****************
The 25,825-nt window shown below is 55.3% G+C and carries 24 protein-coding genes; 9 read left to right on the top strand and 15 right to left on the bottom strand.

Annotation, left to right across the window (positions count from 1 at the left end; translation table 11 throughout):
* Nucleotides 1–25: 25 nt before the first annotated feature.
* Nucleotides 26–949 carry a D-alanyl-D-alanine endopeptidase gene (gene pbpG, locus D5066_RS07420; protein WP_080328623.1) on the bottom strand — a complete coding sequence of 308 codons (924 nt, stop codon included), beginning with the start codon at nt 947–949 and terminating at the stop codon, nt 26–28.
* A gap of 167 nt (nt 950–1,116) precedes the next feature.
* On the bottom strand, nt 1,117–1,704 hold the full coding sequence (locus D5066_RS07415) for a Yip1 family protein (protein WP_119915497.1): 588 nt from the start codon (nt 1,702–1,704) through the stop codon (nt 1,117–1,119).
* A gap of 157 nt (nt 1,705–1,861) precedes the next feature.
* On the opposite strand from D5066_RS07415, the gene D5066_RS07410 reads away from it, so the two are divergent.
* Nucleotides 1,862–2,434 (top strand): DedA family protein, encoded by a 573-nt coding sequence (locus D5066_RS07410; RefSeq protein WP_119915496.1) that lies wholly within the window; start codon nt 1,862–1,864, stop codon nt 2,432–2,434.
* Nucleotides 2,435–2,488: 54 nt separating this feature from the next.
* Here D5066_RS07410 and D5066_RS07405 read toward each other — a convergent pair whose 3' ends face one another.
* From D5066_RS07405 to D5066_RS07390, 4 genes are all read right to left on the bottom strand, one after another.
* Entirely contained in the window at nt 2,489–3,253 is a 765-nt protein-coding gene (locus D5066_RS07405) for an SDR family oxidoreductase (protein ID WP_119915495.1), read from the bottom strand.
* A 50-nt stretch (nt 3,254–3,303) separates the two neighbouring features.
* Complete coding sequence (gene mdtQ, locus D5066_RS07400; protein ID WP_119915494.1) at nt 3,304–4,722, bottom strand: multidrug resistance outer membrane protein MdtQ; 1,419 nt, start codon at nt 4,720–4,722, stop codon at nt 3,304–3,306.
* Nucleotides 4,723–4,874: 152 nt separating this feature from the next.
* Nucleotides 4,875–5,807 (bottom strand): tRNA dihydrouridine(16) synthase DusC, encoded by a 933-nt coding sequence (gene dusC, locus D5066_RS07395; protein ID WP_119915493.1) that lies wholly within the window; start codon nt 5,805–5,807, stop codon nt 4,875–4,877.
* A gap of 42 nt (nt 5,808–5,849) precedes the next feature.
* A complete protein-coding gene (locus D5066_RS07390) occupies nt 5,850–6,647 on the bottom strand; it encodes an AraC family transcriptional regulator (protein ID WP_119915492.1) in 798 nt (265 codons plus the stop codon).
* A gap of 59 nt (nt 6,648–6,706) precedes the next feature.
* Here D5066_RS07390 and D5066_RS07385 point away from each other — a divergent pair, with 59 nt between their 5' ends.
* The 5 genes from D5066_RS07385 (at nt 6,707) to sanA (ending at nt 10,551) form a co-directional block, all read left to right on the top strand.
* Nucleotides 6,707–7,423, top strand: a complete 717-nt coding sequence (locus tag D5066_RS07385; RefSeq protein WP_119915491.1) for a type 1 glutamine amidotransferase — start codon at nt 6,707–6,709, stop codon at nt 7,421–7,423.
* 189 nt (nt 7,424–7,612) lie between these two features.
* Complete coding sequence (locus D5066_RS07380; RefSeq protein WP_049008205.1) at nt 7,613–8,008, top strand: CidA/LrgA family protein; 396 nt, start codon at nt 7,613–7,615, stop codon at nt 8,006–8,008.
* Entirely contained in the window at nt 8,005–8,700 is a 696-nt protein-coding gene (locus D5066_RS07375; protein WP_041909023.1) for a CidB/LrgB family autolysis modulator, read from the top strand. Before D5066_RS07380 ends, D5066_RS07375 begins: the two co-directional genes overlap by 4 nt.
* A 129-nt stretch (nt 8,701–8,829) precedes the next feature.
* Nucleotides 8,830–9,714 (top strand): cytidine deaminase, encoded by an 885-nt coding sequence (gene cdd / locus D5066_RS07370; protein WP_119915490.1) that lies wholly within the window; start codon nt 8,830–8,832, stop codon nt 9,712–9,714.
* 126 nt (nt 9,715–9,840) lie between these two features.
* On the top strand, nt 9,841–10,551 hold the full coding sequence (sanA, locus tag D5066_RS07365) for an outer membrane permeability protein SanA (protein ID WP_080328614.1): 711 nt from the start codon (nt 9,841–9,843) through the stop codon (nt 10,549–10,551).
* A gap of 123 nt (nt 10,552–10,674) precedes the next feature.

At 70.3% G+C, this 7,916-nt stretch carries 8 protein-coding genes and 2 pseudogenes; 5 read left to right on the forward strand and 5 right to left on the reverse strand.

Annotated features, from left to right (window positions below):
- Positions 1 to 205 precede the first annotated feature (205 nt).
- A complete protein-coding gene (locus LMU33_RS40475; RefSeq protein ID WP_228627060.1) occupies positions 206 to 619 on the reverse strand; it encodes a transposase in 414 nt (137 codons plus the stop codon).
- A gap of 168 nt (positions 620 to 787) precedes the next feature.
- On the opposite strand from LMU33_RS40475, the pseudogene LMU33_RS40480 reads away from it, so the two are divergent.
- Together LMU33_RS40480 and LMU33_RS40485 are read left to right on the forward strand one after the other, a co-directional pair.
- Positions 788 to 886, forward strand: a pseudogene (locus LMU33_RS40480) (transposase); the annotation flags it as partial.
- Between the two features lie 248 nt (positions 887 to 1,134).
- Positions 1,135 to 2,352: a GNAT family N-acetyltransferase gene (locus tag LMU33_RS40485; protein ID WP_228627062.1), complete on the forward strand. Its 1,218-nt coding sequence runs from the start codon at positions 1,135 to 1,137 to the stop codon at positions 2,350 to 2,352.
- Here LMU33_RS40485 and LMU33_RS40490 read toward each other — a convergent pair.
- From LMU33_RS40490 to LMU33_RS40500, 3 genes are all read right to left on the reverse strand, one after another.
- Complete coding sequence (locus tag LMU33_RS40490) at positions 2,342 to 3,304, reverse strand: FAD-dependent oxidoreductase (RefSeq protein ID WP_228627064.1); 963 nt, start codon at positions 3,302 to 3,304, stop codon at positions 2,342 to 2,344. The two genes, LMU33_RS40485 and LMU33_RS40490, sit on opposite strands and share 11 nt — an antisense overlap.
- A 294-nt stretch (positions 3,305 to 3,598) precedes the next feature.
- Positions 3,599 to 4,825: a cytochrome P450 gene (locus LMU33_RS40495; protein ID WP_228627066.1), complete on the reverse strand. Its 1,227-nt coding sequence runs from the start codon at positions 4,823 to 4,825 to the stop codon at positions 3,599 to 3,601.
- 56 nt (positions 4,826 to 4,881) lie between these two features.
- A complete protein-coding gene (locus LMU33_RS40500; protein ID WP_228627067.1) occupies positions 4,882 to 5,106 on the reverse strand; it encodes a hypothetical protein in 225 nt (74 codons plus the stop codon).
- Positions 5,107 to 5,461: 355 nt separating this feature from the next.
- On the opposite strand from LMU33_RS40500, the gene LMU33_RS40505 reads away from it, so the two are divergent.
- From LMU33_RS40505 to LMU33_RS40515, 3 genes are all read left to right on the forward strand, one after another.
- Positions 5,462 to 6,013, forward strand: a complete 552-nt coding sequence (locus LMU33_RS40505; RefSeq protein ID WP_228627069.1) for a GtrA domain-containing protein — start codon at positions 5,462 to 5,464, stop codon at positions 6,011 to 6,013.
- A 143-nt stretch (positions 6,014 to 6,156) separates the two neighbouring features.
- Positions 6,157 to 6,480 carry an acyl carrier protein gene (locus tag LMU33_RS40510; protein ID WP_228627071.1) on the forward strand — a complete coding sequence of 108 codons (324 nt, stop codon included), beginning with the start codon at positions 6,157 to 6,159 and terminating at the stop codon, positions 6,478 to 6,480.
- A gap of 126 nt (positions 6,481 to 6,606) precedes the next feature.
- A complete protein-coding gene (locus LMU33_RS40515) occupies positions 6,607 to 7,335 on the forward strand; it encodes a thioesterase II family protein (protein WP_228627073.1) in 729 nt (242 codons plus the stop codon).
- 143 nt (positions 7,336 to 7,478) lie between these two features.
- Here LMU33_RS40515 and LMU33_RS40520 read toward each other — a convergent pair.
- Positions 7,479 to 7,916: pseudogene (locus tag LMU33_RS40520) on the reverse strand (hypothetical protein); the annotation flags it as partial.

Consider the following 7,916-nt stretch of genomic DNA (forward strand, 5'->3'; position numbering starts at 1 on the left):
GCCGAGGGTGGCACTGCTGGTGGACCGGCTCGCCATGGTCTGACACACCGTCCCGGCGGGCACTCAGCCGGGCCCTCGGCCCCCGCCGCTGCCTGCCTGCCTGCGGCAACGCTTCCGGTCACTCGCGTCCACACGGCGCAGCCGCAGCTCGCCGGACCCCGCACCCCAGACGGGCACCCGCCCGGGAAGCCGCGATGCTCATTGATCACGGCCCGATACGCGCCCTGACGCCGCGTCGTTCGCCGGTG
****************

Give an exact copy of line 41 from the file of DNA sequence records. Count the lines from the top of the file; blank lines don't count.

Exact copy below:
- Positions 1,135 to 2,352: a GNAT family N-acetyltransferase gene (locus tag LMU33_RS40485; protein ID WP_228627062.1), complete on the forward strand. Its 1,218-nt coding sequence runs from the start codon at positions 1,135 to 1,137 to the stop codon at positions 2,350 to 2,352.